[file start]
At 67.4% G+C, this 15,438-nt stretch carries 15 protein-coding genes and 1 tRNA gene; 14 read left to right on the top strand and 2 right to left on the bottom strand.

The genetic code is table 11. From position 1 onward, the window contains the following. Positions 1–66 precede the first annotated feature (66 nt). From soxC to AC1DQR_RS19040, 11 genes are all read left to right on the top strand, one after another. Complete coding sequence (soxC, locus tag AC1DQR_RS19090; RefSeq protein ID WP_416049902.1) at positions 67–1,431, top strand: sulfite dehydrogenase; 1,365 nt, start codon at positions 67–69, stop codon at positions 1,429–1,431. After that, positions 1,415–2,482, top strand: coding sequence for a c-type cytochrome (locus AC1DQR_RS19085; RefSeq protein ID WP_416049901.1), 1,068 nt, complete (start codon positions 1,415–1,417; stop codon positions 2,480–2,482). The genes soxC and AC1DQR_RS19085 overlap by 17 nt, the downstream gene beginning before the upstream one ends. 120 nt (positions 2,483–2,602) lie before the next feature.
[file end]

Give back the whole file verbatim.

At 67.4% G+C, this 15,438-nt stretch carries 15 protein-coding genes and 1 tRNA gene; 14 read left to right on the top strand and 2 right to left on the bottom strand.

The genetic code is table 11. From position 1 onward, the window contains the following. Positions 1–66 precede the first annotated feature (66 nt). From soxC to AC1DQR_RS19040, 11 genes are all read left to right on the top strand, one after another. Complete coding sequence (soxC, locus tag AC1DQR_RS19090; RefSeq protein ID WP_416049902.1) at positions 67–1,431, top strand: sulfite dehydrogenase; 1,365 nt, start codon at positions 67–69, stop codon at positions 1,429–1,431. After that, positions 1,415–2,482, top strand: coding sequence for a c-type cytochrome (locus AC1DQR_RS19085; RefSeq protein ID WP_416049901.1), 1,068 nt, complete (start codon positions 1,415–1,417; stop codon positions 2,480–2,482). The genes soxC and AC1DQR_RS19085 overlap by 17 nt, the downstream gene beginning before the upstream one ends. 120 nt (positions 2,483–2,602) lie before the next feature.